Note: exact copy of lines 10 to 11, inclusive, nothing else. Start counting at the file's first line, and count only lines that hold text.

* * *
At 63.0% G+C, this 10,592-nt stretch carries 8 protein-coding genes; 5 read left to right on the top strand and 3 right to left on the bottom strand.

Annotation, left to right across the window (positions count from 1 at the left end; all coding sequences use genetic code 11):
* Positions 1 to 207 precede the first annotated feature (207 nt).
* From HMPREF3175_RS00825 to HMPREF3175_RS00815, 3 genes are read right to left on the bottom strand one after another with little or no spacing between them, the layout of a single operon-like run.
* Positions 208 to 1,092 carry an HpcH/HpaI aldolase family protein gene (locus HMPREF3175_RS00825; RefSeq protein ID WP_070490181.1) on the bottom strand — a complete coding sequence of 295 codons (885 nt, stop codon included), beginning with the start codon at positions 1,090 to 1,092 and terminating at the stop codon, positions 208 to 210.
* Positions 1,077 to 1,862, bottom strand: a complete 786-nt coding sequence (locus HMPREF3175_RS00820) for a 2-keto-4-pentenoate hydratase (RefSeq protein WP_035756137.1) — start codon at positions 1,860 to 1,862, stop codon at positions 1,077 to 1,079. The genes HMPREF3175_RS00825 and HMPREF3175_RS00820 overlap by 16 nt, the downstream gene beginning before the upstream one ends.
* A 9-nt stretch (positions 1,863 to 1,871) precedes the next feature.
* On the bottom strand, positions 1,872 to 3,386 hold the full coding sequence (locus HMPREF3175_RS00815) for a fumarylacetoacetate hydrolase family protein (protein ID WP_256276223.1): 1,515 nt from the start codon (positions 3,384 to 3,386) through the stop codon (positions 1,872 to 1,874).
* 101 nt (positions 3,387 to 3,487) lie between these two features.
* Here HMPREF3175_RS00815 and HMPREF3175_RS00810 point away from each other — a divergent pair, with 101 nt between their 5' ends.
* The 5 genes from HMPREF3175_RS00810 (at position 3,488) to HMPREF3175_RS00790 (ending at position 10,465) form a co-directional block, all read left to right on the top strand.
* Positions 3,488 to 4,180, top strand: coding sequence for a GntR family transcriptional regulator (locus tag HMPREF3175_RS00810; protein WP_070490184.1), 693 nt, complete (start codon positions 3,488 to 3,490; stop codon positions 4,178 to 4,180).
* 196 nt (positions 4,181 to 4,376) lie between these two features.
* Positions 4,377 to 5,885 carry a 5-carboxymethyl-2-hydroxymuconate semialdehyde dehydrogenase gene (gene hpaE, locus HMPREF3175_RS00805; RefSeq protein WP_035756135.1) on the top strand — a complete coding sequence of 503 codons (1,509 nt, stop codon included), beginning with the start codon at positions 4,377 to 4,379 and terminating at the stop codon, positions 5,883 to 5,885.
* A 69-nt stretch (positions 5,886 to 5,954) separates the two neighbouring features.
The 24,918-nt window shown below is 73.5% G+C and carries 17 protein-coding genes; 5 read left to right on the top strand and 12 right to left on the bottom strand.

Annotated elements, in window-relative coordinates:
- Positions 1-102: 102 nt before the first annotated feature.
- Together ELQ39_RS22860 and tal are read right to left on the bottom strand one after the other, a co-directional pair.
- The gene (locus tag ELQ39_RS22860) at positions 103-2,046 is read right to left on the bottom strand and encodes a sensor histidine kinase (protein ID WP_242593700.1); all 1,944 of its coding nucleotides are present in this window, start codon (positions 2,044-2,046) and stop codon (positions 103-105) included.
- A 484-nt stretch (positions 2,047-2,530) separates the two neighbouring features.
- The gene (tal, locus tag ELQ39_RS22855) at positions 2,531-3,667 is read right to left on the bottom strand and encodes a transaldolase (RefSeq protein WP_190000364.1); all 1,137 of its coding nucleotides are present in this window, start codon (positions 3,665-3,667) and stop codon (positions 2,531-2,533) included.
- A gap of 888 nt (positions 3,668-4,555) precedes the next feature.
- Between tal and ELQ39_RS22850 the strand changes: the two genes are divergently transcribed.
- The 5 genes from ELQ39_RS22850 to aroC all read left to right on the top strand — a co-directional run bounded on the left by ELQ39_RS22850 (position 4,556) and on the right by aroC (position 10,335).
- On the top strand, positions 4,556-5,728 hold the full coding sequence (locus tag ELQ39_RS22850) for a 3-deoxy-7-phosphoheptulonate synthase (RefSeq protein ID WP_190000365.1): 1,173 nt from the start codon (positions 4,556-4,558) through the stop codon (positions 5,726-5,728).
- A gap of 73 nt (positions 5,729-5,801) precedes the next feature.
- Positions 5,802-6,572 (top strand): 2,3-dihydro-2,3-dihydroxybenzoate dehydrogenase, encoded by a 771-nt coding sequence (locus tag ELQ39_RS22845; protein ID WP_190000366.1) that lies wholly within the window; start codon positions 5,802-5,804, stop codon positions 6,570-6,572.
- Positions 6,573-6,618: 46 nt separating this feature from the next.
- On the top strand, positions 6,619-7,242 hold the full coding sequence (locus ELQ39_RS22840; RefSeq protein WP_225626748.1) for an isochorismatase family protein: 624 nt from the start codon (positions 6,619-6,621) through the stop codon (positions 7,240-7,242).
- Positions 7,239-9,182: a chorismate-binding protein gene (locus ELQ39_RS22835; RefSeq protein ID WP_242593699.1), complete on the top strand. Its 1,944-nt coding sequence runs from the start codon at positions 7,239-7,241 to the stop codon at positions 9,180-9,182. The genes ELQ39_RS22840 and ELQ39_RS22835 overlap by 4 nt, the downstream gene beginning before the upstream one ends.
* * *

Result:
* Here HMPREF3175_RS00815 and HMPREF3175_RS00810 point away from each other — a divergent pair, with 101 nt between their 5' ends.
* The 5 genes from HMPREF3175_RS00810 (at position 3,488) to HMPREF3175_RS00790 (ending at position 10,465) form a co-directional block, all read left to right on the top strand.